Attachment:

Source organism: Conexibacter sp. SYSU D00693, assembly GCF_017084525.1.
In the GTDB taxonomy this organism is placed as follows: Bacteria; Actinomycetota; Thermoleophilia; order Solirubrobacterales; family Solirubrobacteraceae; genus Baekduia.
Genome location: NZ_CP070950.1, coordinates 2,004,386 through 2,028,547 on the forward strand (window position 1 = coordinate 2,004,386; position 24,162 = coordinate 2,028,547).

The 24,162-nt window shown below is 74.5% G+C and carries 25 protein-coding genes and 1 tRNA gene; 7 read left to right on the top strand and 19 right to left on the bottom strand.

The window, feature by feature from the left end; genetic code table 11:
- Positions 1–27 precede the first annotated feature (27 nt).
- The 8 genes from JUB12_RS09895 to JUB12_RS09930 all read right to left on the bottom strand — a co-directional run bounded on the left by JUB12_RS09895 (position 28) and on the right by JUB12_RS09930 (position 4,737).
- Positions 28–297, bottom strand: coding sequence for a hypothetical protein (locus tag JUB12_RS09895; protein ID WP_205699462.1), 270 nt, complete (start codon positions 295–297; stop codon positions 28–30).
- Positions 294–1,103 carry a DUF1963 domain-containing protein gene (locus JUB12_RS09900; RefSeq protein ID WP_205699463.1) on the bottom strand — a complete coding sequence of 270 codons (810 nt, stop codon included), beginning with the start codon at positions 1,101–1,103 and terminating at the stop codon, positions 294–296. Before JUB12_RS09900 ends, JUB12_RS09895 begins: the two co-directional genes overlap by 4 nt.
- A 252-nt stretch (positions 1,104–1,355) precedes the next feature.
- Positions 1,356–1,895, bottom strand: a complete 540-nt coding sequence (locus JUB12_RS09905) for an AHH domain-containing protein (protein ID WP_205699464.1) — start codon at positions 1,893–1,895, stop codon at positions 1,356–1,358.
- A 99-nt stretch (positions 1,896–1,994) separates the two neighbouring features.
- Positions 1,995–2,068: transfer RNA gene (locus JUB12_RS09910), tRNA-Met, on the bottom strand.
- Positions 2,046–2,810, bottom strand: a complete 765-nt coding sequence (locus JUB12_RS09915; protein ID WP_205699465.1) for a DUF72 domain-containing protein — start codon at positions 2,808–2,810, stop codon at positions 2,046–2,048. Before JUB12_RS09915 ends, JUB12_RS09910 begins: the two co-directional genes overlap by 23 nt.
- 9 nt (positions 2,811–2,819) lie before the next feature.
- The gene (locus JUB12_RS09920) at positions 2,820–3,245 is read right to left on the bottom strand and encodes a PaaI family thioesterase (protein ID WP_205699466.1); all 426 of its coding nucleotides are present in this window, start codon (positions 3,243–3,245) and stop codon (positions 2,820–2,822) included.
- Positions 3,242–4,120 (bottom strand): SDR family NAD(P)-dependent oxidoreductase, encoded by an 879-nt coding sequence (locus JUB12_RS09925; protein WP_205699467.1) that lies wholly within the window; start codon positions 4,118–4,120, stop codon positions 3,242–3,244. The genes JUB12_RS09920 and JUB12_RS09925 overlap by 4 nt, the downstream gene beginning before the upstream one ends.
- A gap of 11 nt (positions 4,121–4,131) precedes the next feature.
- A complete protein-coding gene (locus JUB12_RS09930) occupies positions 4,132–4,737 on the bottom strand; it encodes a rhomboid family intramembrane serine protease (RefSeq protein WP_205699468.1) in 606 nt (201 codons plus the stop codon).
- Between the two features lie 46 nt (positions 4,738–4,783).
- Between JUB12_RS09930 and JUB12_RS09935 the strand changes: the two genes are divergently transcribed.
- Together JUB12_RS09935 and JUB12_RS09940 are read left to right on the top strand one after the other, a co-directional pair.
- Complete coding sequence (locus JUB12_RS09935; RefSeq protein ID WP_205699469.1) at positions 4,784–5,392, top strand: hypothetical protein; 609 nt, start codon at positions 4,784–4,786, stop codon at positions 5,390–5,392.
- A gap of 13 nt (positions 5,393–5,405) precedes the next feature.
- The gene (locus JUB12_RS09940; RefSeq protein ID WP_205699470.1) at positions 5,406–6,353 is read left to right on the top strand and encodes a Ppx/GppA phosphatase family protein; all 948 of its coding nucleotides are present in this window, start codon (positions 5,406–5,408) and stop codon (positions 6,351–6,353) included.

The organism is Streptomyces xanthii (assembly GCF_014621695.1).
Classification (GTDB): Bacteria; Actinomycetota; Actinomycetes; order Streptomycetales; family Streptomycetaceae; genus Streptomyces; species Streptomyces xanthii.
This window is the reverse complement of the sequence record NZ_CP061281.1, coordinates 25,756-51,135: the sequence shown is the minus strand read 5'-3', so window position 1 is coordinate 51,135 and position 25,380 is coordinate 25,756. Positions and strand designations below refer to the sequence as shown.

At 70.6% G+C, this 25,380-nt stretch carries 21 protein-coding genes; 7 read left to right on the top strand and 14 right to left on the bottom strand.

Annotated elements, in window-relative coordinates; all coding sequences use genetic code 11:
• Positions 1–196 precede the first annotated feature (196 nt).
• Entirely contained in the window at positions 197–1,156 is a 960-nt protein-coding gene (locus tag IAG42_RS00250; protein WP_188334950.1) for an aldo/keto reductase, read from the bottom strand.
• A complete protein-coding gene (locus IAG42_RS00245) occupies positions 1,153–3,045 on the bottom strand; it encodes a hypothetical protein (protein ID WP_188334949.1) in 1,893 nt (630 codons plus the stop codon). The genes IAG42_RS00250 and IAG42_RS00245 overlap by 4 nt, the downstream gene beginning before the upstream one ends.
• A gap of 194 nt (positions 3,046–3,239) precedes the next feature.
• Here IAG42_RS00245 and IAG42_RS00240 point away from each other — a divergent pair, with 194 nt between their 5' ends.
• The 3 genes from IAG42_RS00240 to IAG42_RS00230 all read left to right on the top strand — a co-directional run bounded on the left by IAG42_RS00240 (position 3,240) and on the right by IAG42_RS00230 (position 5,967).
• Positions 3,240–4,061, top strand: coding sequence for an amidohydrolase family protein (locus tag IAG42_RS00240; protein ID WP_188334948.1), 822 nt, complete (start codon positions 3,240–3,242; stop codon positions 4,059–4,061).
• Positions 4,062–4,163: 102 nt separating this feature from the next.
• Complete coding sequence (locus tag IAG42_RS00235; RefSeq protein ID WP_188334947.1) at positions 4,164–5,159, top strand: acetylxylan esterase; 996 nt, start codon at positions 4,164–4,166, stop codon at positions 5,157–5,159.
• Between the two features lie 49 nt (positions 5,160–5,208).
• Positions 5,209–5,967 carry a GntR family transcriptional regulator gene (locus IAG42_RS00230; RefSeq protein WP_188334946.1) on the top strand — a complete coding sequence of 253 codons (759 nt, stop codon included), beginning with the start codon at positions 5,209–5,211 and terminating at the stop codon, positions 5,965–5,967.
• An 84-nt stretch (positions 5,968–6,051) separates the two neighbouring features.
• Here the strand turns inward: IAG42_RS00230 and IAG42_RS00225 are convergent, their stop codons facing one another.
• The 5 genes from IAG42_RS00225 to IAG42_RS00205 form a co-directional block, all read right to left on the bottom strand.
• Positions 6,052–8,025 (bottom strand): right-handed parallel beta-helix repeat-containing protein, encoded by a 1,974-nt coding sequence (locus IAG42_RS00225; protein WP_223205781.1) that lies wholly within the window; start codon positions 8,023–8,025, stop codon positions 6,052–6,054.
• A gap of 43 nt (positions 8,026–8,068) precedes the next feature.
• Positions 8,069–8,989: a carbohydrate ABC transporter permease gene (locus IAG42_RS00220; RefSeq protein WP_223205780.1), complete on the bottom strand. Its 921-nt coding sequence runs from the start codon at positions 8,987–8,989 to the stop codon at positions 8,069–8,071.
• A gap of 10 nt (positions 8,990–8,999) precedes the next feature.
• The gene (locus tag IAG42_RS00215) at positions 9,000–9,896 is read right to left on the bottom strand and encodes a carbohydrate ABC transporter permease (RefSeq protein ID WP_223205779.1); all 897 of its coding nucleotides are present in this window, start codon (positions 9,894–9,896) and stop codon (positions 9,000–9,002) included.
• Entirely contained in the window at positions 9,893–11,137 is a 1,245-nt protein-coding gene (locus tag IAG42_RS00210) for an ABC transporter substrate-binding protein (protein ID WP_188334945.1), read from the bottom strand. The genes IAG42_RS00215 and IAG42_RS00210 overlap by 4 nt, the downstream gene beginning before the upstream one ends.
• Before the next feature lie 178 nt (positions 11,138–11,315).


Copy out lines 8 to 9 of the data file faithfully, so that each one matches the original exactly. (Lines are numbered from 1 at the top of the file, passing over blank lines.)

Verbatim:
- Positions 28–297, bottom strand: coding sequence for a hypothetical protein (locus tag JUB12_RS09895; protein ID WP_205699462.1), 270 nt, complete (start codon positions 295–297; stop codon positions 28–30).
- Positions 294–1,103 carry a DUF1963 domain-containing protein gene (locus JUB12_RS09900; RefSeq protein ID WP_205699463.1) on the bottom strand — a complete coding sequence of 270 codons (810 nt, stop codon included), beginning with the start codon at positions 1,101–1,103 and terminating at the stop codon, positions 294–296. Before JUB12_RS09900 ends, JUB12_RS09895 begins: the two co-directional genes overlap by 4 nt.